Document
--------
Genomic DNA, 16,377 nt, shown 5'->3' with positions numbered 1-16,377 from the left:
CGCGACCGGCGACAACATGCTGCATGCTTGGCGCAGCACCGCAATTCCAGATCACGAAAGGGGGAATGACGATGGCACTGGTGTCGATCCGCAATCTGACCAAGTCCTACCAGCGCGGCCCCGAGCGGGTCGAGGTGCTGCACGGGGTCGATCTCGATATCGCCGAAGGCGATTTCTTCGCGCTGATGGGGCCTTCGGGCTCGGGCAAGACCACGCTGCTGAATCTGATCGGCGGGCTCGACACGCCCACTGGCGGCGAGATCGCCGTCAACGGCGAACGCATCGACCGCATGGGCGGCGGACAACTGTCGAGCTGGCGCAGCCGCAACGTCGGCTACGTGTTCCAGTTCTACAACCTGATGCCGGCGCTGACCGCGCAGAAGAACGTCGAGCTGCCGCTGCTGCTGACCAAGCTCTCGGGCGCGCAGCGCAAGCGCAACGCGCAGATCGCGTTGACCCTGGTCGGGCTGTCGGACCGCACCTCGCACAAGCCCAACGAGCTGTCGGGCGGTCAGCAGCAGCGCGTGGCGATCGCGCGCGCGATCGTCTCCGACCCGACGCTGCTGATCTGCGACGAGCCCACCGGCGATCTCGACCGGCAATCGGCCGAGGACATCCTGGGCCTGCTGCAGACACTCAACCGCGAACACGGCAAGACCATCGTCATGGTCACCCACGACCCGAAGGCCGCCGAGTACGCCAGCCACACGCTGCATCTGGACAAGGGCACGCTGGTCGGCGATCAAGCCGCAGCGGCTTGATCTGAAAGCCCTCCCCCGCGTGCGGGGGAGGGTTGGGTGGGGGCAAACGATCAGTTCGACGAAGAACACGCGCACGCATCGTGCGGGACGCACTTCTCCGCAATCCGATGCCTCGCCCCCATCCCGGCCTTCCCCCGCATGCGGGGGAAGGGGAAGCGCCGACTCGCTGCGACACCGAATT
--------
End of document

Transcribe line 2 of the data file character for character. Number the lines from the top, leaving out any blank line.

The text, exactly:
CGCGACCGGCGACAACATGCTGCATGCTTGGCGCAGCACCGCAATTCCAGATCACGAAAGGGGGAATGACGATGGCACTGGTGTCGATCCGCAATCTGACCAAGTCCTACCAGCGCGGCCCCGAGCGGGTCGAGGTGCTGCACGGGGTCGATCTCGATATCGCCGAAGGCGATTTCTTCGCGCTGATGGGGCCTTCGGGCTCGGGCAAGACCACGCTGCTGAATCTGATCGGCGGGCTCGACACGCCCACTGGCGGCGAGATCGCCGTCAACGGCGAACGCATCGACCGCATGGGCGGCGGACAACTGTCGAGCTGGCGCAGCCGCAACGTCGGCTACGTGTTCCAGTTCTACAACCTGATGCCGGCGCTGACCGCGCAGAAGAACGTCGAGCTGCCGCTGCTGCTGACCAAGCTCTCGGGCGCGCAGCGCAAGCGCAACGCGCAGATCGCGTTGACCCTGGTCGGGCTGTCGGACCGCACCTCGCACAAGCCCAACGAGCTGTCGGGCGGTCAGCAGCAGCGCGTGGCGATCGCGCGCGCGATCGTCTCCGACCCGACGCTGCTGATCTGCGACGAGCCCACCGGCGATCTCGACCGGCAATCGGCCGAGGACATCCTGGGCCTGCTGCAGACACTCAACCGCGAACACGGCAAGACCATCGTCATGGTCACCCACGACCCGAAGGCCGCCGAGTACGCCAGCCACACGCTGCATCTGGACAAGGGCACGCTGGTCGGCGATCAAGCCGCAGCGGCTTGATCTGAAAGCCCTCCCCCGCGTGCGGGGGAGGGTTGGGTGGGGGCAAACGATCAGTTCGACGAAGAACACGCGCACGCATCGTGCGGGACGCACTTCTCCGCAATCCGATGCCTCGCCCCCATCCCGGCCTTCCCCCGCATGCGGGGGAAGGGGAAGCGCCGACTCGCTGCGACACCGAATT